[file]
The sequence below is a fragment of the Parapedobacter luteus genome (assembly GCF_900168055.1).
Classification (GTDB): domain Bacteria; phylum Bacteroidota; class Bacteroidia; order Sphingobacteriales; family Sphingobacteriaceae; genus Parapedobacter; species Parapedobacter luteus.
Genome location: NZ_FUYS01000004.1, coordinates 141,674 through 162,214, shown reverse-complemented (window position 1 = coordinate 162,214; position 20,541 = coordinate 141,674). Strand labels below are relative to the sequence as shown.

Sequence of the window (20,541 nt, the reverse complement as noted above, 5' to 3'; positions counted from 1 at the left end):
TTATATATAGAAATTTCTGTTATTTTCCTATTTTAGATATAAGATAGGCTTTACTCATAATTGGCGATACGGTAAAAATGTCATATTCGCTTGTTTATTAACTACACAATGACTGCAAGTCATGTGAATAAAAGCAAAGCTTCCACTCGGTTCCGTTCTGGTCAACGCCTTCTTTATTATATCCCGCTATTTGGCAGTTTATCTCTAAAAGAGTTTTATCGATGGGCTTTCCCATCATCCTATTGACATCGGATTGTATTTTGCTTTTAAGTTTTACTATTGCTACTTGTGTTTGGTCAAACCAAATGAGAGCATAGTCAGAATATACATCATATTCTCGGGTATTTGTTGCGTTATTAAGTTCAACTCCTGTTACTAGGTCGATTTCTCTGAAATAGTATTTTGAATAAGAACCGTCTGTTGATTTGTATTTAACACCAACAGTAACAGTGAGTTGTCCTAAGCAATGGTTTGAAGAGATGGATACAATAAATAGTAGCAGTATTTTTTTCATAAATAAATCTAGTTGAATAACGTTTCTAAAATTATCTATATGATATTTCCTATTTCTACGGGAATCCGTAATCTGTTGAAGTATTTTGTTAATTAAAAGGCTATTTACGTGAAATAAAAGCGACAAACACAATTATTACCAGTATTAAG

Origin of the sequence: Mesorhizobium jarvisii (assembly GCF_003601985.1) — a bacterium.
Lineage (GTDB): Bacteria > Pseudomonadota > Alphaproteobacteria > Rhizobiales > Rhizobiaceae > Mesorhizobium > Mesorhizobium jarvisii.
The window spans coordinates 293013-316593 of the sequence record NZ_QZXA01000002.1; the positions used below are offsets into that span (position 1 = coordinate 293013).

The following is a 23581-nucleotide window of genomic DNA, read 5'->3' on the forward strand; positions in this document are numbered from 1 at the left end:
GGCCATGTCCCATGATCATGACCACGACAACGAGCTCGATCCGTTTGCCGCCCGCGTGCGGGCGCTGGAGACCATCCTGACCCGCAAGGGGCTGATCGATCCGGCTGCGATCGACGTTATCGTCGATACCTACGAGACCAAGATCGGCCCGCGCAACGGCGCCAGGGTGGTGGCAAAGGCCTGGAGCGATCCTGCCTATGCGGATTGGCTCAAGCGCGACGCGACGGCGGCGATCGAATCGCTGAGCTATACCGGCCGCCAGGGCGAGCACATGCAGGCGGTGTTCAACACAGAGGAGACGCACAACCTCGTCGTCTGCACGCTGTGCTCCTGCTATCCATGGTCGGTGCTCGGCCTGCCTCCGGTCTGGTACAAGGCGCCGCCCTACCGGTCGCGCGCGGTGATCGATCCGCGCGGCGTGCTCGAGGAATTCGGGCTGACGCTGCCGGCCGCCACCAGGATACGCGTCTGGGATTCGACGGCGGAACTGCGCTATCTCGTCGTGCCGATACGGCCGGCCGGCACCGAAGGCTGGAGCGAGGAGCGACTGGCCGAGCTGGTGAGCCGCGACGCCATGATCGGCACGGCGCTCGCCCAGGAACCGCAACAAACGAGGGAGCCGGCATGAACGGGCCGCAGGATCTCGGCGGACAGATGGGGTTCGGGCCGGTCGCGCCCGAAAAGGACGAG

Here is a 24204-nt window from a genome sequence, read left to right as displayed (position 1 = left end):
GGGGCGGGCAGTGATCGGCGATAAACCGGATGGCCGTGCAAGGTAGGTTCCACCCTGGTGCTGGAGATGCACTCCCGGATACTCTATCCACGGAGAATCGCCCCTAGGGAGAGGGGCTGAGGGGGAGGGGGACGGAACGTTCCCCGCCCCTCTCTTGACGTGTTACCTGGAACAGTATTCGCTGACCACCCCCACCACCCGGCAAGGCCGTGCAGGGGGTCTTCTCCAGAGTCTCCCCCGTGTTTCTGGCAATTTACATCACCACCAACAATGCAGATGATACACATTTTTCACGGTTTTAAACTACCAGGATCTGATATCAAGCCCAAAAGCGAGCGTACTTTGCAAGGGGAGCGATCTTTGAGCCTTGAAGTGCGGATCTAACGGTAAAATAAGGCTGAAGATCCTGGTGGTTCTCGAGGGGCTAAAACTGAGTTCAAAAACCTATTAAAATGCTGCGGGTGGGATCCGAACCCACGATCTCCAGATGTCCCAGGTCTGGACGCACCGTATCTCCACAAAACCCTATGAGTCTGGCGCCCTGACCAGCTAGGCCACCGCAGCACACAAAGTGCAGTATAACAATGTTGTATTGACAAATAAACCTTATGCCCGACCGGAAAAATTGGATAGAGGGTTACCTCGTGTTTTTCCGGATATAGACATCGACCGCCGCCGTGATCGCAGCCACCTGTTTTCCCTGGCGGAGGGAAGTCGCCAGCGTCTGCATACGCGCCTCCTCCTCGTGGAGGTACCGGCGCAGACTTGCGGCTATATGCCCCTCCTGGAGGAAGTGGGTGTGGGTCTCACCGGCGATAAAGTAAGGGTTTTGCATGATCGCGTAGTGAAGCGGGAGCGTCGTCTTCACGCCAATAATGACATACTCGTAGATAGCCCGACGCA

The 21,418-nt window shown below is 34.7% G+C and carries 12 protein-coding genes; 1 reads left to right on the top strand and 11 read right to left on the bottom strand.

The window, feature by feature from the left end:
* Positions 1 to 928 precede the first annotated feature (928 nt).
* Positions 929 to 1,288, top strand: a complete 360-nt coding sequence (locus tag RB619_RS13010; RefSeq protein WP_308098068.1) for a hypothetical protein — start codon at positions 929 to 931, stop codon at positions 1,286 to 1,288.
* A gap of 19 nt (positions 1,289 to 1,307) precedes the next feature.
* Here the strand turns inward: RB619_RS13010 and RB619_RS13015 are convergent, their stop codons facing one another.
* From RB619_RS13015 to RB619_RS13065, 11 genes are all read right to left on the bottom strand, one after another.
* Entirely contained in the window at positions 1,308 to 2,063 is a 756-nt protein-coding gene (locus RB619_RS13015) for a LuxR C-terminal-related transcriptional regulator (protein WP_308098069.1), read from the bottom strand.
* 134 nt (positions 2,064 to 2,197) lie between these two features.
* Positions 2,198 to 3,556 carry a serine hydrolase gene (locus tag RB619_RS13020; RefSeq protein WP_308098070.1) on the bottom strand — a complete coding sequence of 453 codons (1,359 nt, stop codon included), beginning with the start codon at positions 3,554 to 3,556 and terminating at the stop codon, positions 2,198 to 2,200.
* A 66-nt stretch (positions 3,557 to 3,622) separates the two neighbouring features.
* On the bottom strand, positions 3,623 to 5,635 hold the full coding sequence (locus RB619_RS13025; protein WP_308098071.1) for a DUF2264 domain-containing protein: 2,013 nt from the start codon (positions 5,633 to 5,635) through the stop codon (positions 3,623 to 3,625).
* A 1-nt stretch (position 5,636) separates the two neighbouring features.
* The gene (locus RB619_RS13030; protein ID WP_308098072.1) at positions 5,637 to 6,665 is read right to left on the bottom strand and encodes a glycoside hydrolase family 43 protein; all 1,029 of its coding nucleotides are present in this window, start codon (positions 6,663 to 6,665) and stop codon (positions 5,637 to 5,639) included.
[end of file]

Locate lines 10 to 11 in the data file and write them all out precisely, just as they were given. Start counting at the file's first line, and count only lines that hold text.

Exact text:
GGCCATGTCCCATGATCATGACCACGACAACGAGCTCGATCCGTTTGCCGCCCGCGTGCGGGCGCTGGAGACCATCCTGACCCGCAAGGGGCTGATCGATCCGGCTGCGATCGACGTTATCGTCGATACCTACGAGACCAAGATCGGCCCGCGCAACGGCGCCAGGGTGGTGGCAAAGGCCTGGAGCGATCCTGCCTATGCGGATTGGCTCAAGCGCGACGCGACGGCGGCGATCGAATCGCTGAGCTATACCGGCCGCCAGGGCGAGCACATGCAGGCGGTGTTCAACACAGAGGAGACGCACAACCTCGTCGTCTGCACGCTGTGCTCCTGCTATCCATGGTCGGTGCTCGGCCTGCCTCCGGTCTGGTACAAGGCGCCGCCCTACCGGTCGCGCGCGGTGATCGATCCGCGCGGCGTGCTCGAGGAATTCGGGCTGACGCTGCCGGCCGCCACCAGGATACGCGTCTGGGATTCGACGGCGGAACTGCGCTATCTCGTCGTGCCGATACGGCCGGCCGGCACCGAAGGCTGGAGCGAGGAGCGACTGGCCGAGCTGGTGAGCCGCGACGCCATGATCGGCACGGCGCTCGCCCAGGAACCGCAACAAACGAGGGAGCCGGCATGAACGGGCCGCAGGATCTCGGCGGACAGATGGGGTTCGGGCCGGTCGCGCCCGAAAAGGACGAG

Here is a 24204-nt window from a genome sequence, read left to right as displayed (position 1 = left end):